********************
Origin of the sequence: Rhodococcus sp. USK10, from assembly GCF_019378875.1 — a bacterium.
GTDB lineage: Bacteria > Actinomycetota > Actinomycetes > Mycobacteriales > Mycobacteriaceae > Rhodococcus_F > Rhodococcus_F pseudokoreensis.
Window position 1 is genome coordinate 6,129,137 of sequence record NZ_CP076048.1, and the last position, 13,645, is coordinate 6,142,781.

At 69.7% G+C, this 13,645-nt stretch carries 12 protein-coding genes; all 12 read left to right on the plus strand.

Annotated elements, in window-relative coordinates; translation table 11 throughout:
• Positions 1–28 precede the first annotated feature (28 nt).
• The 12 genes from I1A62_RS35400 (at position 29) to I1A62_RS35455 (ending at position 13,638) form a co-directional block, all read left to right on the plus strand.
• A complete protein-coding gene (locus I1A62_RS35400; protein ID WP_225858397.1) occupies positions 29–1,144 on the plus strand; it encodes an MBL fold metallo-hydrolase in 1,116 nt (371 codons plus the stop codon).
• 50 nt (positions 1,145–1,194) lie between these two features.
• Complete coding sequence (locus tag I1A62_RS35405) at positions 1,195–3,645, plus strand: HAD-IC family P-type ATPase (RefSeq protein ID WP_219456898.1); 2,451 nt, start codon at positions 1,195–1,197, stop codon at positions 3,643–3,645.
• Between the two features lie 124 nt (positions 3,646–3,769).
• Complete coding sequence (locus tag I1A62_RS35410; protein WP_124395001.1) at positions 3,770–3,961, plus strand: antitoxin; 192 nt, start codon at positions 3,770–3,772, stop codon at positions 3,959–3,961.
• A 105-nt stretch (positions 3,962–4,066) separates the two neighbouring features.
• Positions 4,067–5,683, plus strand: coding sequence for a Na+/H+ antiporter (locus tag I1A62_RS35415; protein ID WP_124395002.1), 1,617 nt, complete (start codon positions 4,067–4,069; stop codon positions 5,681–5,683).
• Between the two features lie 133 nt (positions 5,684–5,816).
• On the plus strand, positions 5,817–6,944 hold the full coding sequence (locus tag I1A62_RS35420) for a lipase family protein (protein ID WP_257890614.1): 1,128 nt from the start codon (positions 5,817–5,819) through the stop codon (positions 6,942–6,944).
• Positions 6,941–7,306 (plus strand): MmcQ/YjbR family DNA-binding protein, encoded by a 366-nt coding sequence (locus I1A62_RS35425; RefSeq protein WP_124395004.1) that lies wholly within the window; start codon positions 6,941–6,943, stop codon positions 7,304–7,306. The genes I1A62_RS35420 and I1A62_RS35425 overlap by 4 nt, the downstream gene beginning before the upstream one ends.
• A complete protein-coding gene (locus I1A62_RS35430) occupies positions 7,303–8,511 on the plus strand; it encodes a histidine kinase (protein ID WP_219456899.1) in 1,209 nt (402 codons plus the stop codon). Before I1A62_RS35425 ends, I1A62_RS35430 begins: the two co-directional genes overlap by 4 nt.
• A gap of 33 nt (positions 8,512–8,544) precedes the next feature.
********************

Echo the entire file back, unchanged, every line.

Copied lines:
Origin of the sequence: Rhodococcus sp. USK10, from assembly GCF_019378875.1 — a bacterium.
GTDB lineage: Bacteria > Actinomycetota > Actinomycetes > Mycobacteriales > Mycobacteriaceae > Rhodococcus_F > Rhodococcus_F pseudokoreensis.
Window position 1 is genome coordinate 6,129,137 of sequence record NZ_CP076048.1, and the last position, 13,645, is coordinate 6,142,781.

At 69.7% G+C, this 13,645-nt stretch carries 12 protein-coding genes; all 12 read left to right on the plus strand.

Annotated elements, in window-relative coordinates; translation table 11 throughout:
• Positions 1–28 precede the first annotated feature (28 nt).
• The 12 genes from I1A62_RS35400 (at position 29) to I1A62_RS35455 (ending at position 13,638) form a co-directional block, all read left to right on the plus strand.
• A complete protein-coding gene (locus I1A62_RS35400; protein ID WP_225858397.1) occupies positions 29–1,144 on the plus strand; it encodes an MBL fold metallo-hydrolase in 1,116 nt (371 codons plus the stop codon).
• 50 nt (positions 1,145–1,194) lie between these two features.
• Complete coding sequence (locus tag I1A62_RS35405) at positions 1,195–3,645, plus strand: HAD-IC family P-type ATPase (RefSeq protein ID WP_219456898.1); 2,451 nt, start codon at positions 1,195–1,197, stop codon at positions 3,643–3,645.
• Between the two features lie 124 nt (positions 3,646–3,769).
• Complete coding sequence (locus tag I1A62_RS35410; protein WP_124395001.1) at positions 3,770–3,961, plus strand: antitoxin; 192 nt, start codon at positions 3,770–3,772, stop codon at positions 3,959–3,961.
• A 105-nt stretch (positions 3,962–4,066) separates the two neighbouring features.
• Positions 4,067–5,683, plus strand: coding sequence for a Na+/H+ antiporter (locus tag I1A62_RS35415; protein ID WP_124395002.1), 1,617 nt, complete (start codon positions 4,067–4,069; stop codon positions 5,681–5,683).
• Between the two features lie 133 nt (positions 5,684–5,816).
• On the plus strand, positions 5,817–6,944 hold the full coding sequence (locus tag I1A62_RS35420) for a lipase family protein (protein ID WP_257890614.1): 1,128 nt from the start codon (positions 5,817–5,819) through the stop codon (positions 6,942–6,944).
• Positions 6,941–7,306 (plus strand): MmcQ/YjbR family DNA-binding protein, encoded by a 366-nt coding sequence (locus I1A62_RS35425; RefSeq protein WP_124395004.1) that lies wholly within the window; start codon positions 6,941–6,943, stop codon positions 7,304–7,306. The genes I1A62_RS35420 and I1A62_RS35425 overlap by 4 nt, the downstream gene beginning before the upstream one ends.
• A complete protein-coding gene (locus I1A62_RS35430) occupies positions 7,303–8,511 on the plus strand; it encodes a histidine kinase (protein ID WP_219456899.1) in 1,209 nt (402 codons plus the stop codon). Before I1A62_RS35425 ends, I1A62_RS35430 begins: the two co-directional genes overlap by 4 nt.
• A gap of 33 nt (positions 8,512–8,544) precedes the next feature.